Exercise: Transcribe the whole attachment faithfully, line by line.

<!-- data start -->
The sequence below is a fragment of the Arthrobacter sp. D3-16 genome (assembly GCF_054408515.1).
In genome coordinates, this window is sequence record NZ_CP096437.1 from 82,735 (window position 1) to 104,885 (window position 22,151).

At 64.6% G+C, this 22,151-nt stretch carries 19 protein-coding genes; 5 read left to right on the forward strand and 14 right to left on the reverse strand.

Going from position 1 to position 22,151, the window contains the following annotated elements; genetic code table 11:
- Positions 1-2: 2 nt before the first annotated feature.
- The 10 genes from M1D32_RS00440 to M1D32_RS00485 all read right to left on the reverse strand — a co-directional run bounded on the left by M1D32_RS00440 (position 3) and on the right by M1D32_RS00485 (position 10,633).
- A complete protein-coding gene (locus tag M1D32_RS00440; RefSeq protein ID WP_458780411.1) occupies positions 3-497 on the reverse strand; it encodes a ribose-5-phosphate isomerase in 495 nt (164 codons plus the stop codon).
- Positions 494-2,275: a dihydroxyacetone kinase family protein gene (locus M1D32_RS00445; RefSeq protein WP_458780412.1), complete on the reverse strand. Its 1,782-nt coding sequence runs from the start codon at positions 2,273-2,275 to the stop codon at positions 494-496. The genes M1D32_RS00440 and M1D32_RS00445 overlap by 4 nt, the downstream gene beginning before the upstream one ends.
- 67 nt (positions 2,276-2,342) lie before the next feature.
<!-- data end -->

The sequence below is a fragment of the Arthrobacter sp. D3-16 genome (assembly GCF_054408515.1).
In genome coordinates, this window is sequence record NZ_CP096437.1 from 82,735 (window position 1) to 104,885 (window position 22,151).

At 64.6% G+C, this 22,151-nt stretch carries 19 protein-coding genes; 5 read left to right on the forward strand and 14 right to left on the reverse strand.

Going from position 1 to position 22,151, the window contains the following annotated elements; genetic code table 11:
- Positions 1-2: 2 nt before the first annotated feature.
- The 10 genes from M1D32_RS00440 to M1D32_RS00485 all read right to left on the reverse strand — a co-directional run bounded on the left by M1D32_RS00440 (position 3) and on the right by M1D32_RS00485 (position 10,633).
- A complete protein-coding gene (locus tag M1D32_RS00440; RefSeq protein ID WP_458780411.1) occupies positions 3-497 on the reverse strand; it encodes a ribose-5-phosphate isomerase in 495 nt (164 codons plus the stop codon).
- Positions 494-2,275: a dihydroxyacetone kinase family protein gene (locus M1D32_RS00445; RefSeq protein WP_458780412.1), complete on the reverse strand. Its 1,782-nt coding sequence runs from the start codon at positions 2,273-2,275 to the stop codon at positions 494-496. The genes M1D32_RS00440 and M1D32_RS00445 overlap by 4 nt, the downstream gene beginning before the upstream one ends.
- 67 nt (positions 2,276-2,342) lie before the next feature.